If you’re curious as to whether you’ve got what it takes to be a landlord today, you need to understand the role and responsibilities so you can judge for yourself.  It’s not all positive but it can be very rewarding!

When the topic of owning income properties comes up, people tend to fall into one of two camps.

The first side thinks that owning income properties is a tremendous headache.  “Why would you want to do that?  Do you want calls from tenants at 2 am when the toilet is broken?”

People with this viewpoint focus on the negative aspects of owning an income property.  Concerns about tenant issues, being paid (either on time or at all), property damage, neighbour issues, expensive repair costs, market crashes and so forth are all they can think about with income properties.

The other side of the coin thinks that owning income properties is a way to build a foundation of wealth for their future.

People with this viewpoint focus on the positive aspects of income properties.  Mortgages being paid off bit by bit each month, passive income streams coming in from good people who are renting out the property, market appreciation adding even more value to the home over time.

As with many things, neither side is 100% accurate.

It is very possible to have a bad experience with income properties and it’s very possible to have a great one.  It all depends on three factors.

Your attitude.

First and foremost, being a landlord is not for everyone.

The reality of being a landlord is that you’re dealing with people on a business level.  Your tenants are not your friends but rather your customers.  You’ve agreed to provide a product (the home) for an agreed upon price (the rent) and both sides have obligations on an ongoing basis.

As with any business relationship, particularly ongoing ones, there is bound to be the occasional difference of opinion or bump in the road.

The most successful landlords understand that tenants will likely never be 100% satisfied with the home or the value they are receiving for the rent they are paying.  The majority of tenants are renting due to circumstances and not by choice.  As such, there is a natural tendency to want more for less.  While this may be understandable, as a landlord you will need to be at peace with walking the line between being a responsible, reasonable property owner and giving away the farm.

If the thought of a tenant asking you for a change to the agreed upon terms (such as paying rent late one month) or improvements to the home at your cost fills you with anxiety, being a landlord may not be the best fit.  Such interactions will take place and you need to be comfortable operating a business in order to be comfortable being a landlord.

Your team.

The second factor that dramatically impacts your experience as a landlord is the team of professionals with whom you work.

A mortgage broker that understands income properties and has relationships with lenders who like that sort of business can mean the difference between a mortgage structured to best provide you with flexibility and options down the road and a mortgage that prevents you from dealing with any issues or growing your portfolio.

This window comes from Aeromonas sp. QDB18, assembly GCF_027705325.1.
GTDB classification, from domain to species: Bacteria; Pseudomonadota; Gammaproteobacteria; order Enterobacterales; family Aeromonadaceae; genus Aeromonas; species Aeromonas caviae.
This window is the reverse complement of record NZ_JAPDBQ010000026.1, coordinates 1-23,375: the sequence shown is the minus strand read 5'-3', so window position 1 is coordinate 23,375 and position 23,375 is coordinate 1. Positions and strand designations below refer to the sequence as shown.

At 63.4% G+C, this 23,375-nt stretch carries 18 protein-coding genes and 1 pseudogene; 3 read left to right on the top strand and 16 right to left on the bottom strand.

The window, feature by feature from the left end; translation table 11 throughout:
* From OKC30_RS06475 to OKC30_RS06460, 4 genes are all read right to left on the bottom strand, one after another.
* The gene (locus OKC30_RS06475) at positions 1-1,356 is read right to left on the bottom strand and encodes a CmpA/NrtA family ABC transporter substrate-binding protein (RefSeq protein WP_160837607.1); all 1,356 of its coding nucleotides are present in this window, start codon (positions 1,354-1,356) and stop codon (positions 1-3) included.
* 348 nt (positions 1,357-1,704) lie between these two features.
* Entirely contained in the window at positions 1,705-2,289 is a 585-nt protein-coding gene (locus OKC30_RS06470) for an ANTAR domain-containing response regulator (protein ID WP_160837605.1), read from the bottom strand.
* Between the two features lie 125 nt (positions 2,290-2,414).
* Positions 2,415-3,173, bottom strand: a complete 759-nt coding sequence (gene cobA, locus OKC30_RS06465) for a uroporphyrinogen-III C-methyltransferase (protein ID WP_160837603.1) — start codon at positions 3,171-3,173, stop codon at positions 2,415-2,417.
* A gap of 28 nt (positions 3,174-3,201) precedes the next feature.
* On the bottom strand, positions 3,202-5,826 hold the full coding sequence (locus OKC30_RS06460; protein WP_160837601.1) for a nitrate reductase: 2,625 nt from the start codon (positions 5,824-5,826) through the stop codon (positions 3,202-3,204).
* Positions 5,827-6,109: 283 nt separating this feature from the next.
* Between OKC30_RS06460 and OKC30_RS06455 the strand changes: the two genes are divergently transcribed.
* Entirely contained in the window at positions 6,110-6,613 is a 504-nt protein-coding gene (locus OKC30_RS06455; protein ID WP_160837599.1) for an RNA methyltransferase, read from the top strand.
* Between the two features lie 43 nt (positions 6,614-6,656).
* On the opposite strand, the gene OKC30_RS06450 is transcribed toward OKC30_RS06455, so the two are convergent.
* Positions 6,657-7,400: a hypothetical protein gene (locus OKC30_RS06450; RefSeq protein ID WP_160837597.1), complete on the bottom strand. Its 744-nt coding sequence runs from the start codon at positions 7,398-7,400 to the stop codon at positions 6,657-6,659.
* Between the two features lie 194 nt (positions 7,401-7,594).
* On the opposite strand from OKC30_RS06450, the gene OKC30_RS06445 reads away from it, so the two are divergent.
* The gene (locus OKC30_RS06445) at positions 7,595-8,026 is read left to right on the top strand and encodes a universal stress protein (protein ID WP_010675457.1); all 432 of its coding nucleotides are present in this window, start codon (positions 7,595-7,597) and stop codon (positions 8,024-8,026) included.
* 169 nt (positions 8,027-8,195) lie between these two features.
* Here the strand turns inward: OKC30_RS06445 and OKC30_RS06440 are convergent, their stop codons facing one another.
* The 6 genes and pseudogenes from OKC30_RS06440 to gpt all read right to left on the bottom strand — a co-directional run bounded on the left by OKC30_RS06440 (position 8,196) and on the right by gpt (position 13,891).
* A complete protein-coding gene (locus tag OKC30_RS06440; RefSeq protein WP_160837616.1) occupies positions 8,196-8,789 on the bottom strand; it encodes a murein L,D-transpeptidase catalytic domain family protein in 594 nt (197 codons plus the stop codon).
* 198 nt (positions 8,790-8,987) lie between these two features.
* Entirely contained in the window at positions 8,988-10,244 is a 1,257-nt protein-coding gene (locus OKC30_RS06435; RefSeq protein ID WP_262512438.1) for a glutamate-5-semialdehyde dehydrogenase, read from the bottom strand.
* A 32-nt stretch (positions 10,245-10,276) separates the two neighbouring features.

A Realtor with experience in buying, owning and selling investment properties is the second crucial team member you need.  If you work with the right agent, you buy a property in an area that commands good rental rates from high quality tenants.  If you work with the wrong agent, you can buy a property and encounter high vacancy periods, troublesome tenants and poor appreciation over time.

A property manager is the final core member of your team.  Whether they are full-time, on call as needed or just a local contractor who can assist, when the inevitable issues occur with tenants or the property, having someone who can handle initial calls and be present for the necessary work to correct the issue is crucial.

The property.

The final factor is of course the property itself.  It seems obvious, but when people talk about owning income properties and whether it is a good or bad thing, they have a property or type of property in mind.

If they are thinking about a run-down house in a bad area of town, with tenants on social assistance and battling drug problems, then of course the view they have on income properties is not going to be overly rosy!

Another person might be considering a charming house close to a university or college, with visiting professors staying for six month stints as they teach a course.  If that is what comes to mind when you think of income properties, then it might sound pretty appealing.

Ask any investor who has owned good properties and bad properties which gave them the best experience and the answer is of course the good property.  When cost, income, appreciation and tenant management is all considered in the purchase decision, you get a property that provides you with a positive experience in real estate investment.

Let’s sum up.

If you come to real estate investing with the right attitude and a willingness to view the venture as a business to be managed, you can find it a very rewarding activity.  There will be the occasional disagreements but it’s a business relationship and it can always be resolved by agreeing to part ways.

By working with the right team, you get the financing you need to afford the best possible property, the Realtor who finds you that property and high quality tenants to rent it from you, and finally the property manager who oversees it so you don’t have to do it yourself.

With the right attitude and the right team, you end up with the right property.  This means fewer issues moving forward, better quality tenants and higher property appreciation.  Put it all together and it spells a great experience being a landlord and growing your wealth through real estate.